FT-8800

Forum dedicated to discussion on Yaesu Amateur Radio products

Moderator: willbartlett

Post Reply
Craig
Posts: 9
Joined: Sun Jan 02, 2005 10:13 pm

FT-8800

Post by Craig » Mon Mar 28, 2005 5:55 pm

Anyone using an FT-8800? Just wondering if the cross band feature is worthwhile. I am thinking about buying one and would like some opinions on it before I buy.

User avatar
ATF1224
Posts: 31
Joined: Thu Mar 25, 2004 12:09 am
Location: North Carolina

Post by ATF1224 » Wed Apr 06, 2005 7:44 pm

I'm also looking at buying one for the large display and crossband repeat function. Can you choose any frequency the radio can receive to be repeated?
Jake
KI4ZEL

Craig
Posts: 9
Joined: Sun Jan 02, 2005 10:13 pm

FT-8800

Post by Craig » Wed Apr 06, 2005 9:02 pm

I'm not sure, but I don't see why not. Can anyone help?

candrist
Posts: 2
Joined: Sun Jul 24, 2005 2:44 pm
Location: Utah

Post by candrist » Sun Jul 24, 2005 3:21 pm

it will only do a cross band repeat UHF - VHF or VHF - UHF. you cannot do UHF - UHF or VHF - VHF.

it works ok, but I would not guarantee it. I have the radio love it, but deffeniently did not buy it for cross band repeat.

Taken From:
http://www.ussc.com/~uvhfs/freqfaq1.sht ... _repeaters

Q: I want to leave my radio on the 'Crossband Repeat' mode for (some event.) What frequency can I put this on?

A: Many radios have the ability to function as a crossband repeater where signals are automatically received on one band and retransmitted on another, usually between 2 meters and 70 cm. Generally when these radios are operated in this manner they are configured to retransmit what they hear on 2 meters on 70cm and can switch automatically to retransmitting what they hear on 70cm on 2 meters.
Unfortunately, they are rarely operated legally! Most radios capable of crossband operation cannot automatically perform the function of a legal ID: In most cases, it may not be possible (or practical) to ID the link in both directions as required. (Note: YOU may be identifying your station as you transmit through the crossband to, say, a repeater, but your crossband may not be identifying legally as it retransmits the repeater on another band.) Additionally, the FCC rules require that some means of control be implemented in the event the repeater needs to be shut down (such as in the case of a malfunction that causes interference to another repeater or radio service.) Remember that most radios in crossband repeat mode will be stuck in transmit as long as there is a signal on the other band's input and in that state remote control, if available, may not even be possible.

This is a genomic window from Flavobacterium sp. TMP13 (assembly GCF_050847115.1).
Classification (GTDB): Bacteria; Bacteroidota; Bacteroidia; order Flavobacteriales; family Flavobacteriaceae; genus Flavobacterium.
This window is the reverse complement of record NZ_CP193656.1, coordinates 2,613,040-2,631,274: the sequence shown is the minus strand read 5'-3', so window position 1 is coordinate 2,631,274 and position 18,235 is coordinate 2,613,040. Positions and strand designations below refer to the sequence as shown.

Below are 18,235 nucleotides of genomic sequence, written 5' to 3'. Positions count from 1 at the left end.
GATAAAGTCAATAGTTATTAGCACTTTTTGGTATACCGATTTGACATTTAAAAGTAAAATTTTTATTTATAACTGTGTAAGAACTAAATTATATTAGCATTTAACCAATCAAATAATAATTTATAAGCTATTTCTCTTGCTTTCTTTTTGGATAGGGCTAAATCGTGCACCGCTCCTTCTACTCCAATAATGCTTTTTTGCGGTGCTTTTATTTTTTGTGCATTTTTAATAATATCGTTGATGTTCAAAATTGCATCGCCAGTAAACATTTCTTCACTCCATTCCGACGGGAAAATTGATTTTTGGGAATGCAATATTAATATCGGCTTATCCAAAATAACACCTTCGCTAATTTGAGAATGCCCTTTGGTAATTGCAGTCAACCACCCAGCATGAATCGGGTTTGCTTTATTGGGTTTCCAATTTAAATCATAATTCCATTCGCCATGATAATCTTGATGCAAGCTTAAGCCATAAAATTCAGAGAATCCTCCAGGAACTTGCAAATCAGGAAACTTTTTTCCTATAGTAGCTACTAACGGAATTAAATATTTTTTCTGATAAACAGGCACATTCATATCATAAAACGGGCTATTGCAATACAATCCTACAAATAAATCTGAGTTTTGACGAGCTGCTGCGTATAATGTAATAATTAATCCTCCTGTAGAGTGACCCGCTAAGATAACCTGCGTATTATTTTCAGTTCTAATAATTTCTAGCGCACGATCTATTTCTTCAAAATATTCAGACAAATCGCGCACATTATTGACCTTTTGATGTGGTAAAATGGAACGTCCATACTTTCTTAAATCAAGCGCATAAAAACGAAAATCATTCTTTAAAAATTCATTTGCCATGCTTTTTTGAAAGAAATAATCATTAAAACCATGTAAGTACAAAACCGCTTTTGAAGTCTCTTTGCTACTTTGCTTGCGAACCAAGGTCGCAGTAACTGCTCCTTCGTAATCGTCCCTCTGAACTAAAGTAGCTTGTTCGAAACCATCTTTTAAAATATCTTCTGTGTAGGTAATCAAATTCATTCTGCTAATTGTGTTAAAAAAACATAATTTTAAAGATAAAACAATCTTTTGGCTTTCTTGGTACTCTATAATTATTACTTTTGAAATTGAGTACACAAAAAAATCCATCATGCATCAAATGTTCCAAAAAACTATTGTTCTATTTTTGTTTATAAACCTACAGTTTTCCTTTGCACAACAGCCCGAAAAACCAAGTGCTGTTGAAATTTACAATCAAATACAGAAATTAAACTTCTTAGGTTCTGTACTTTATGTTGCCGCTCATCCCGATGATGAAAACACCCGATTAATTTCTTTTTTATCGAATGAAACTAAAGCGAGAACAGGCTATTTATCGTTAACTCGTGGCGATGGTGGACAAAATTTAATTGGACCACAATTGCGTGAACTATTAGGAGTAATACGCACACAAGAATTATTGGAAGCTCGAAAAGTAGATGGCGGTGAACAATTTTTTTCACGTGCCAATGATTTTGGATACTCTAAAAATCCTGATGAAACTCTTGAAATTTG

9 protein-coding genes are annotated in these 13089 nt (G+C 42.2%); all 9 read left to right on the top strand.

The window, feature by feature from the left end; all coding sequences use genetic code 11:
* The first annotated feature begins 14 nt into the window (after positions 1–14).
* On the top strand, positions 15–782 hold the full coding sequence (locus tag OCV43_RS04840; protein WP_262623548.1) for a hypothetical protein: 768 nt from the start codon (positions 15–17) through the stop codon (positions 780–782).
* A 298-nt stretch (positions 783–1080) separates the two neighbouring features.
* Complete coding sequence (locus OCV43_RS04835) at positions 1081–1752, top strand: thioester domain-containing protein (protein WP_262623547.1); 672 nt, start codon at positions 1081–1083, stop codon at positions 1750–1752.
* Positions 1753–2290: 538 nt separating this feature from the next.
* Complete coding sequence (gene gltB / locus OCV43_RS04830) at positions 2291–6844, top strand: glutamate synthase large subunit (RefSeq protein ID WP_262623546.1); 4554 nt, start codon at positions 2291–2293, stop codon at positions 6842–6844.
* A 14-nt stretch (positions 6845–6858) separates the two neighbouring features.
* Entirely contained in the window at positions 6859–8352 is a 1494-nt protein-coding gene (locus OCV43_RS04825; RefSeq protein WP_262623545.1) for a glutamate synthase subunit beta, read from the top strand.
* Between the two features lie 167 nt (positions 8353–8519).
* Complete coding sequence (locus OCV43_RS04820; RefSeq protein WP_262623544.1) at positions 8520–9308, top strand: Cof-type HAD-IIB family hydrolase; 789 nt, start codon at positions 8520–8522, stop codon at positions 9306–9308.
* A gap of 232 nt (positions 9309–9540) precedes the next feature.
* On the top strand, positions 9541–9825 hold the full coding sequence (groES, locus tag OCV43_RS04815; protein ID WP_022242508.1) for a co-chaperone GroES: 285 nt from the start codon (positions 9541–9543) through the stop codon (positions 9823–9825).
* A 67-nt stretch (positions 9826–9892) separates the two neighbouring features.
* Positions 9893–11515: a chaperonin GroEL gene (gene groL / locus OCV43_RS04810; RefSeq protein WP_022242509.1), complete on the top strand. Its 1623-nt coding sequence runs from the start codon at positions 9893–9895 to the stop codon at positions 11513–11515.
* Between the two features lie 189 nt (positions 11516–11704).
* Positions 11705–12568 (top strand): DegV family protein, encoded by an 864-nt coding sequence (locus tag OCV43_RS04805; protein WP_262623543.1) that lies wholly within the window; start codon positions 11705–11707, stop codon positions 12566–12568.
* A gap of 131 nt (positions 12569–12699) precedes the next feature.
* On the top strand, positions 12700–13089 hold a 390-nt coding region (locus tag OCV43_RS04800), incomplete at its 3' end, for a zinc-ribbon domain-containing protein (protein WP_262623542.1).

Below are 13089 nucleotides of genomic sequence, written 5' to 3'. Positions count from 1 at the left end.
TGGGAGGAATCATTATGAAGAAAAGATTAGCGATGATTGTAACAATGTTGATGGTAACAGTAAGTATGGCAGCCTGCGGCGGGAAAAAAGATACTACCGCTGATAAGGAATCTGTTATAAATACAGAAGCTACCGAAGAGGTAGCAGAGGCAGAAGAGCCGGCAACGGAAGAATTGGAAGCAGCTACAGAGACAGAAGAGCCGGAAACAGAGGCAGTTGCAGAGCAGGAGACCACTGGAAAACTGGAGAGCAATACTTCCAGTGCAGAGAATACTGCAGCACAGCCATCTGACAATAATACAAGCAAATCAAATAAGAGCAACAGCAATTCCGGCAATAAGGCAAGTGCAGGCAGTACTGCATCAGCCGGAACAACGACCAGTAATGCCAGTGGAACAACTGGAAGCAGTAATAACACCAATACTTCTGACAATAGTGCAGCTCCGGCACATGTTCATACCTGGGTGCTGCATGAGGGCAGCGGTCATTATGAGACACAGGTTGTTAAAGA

It is possible to operate some radios as a remote controlled station instead of a repeater. In that case, you can remotely operate a radio that is transmitting/receiving signals from one band to another and it can be argued that this is not a repeater. It should be remembered that this is only the case if there is, in fact, a definite means of remote control, and that this control function is done on bands higher than 2 meters!

Assuming that the operator has taken the trouble to provide a legal ID and control mechanism in the case of a crossband repeater, there is often the tendency of many crossband repeater operators to forget that the device they are operating is a repeater and may be operated only in the repeater subbands!

If you are able to set up a simplex repeater so that it can be operated lawfully, any of the suggested simplex frequencies can be used (aside from the most popular ones such as 146.52, 146.54, etc.) and that you are certain that its operation will have minimal impact on those who already monitor/operate there. You should also configure any crossband repeater to use subaudible tones so that casual or random operations on the frequencies involved don't activate the repeater.

Be careful about Cross Band repeat.

Chris

Post Reply

Who is online

Users browsing this forum: No registered users and 1 guest